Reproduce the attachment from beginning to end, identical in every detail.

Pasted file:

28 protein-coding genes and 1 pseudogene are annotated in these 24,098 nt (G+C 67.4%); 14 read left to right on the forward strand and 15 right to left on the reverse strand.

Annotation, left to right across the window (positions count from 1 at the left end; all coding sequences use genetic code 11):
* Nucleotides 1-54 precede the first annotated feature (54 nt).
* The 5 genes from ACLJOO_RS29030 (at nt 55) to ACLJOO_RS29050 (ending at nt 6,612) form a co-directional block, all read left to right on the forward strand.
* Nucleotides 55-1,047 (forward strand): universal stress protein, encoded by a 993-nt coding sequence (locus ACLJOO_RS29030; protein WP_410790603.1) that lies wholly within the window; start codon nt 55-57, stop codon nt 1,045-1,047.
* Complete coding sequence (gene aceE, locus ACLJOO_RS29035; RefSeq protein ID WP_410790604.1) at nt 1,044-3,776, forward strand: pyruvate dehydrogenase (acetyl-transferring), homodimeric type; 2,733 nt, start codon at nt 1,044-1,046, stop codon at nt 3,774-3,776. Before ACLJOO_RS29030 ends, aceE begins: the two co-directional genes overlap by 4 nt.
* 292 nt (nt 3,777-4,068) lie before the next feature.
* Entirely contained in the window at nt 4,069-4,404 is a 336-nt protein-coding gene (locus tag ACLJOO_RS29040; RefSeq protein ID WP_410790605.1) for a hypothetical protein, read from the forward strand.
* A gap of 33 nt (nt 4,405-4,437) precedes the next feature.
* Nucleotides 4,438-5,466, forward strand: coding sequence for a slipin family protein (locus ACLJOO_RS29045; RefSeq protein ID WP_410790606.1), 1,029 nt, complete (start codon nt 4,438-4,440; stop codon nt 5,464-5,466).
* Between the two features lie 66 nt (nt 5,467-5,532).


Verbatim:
28 protein-coding genes and 1 pseudogene are annotated in these 24,098 nt (G+C 67.4%); 14 read left to right on the forward strand and 15 right to left on the reverse strand.

Annotation, left to right across the window (positions count from 1 at the left end; all coding sequences use genetic code 11):
* Nucleotides 1-54 precede the first annotated feature (54 nt).
* The 5 genes from ACLJOO_RS29030 (at nt 55) to ACLJOO_RS29050 (ending at nt 6,612) form a co-directional block, all read left to right on the forward strand.
* Nucleotides 55-1,047 (forward strand): universal stress protein, encoded by a 993-nt coding sequence (locus ACLJOO_RS29030; protein WP_410790603.1) that lies wholly within the window; start codon nt 55-57, stop codon nt 1,045-1,047.
* Complete coding sequence (gene aceE, locus ACLJOO_RS29035; RefSeq protein ID WP_410790604.1) at nt 1,044-3,776, forward strand: pyruvate dehydrogenase (acetyl-transferring), homodimeric type; 2,733 nt, start codon at nt 1,044-1,046, stop codon at nt 3,774-3,776. Before ACLJOO_RS29030 ends, aceE begins: the two co-directional genes overlap by 4 nt.
* 292 nt (nt 3,777-4,068) lie before the next feature.
* Entirely contained in the window at nt 4,069-4,404 is a 336-nt protein-coding gene (locus tag ACLJOO_RS29040; RefSeq protein ID WP_410790605.1) for a hypothetical protein, read from the forward strand.
* A gap of 33 nt (nt 4,405-4,437) precedes the next feature.
* Nucleotides 4,438-5,466, forward strand: coding sequence for a slipin family protein (locus ACLJOO_RS29045; RefSeq protein ID WP_410790606.1), 1,029 nt, complete (start codon nt 4,438-4,440; stop codon nt 5,464-5,466).
* Between the two features lie 66 nt (nt 5,467-5,532).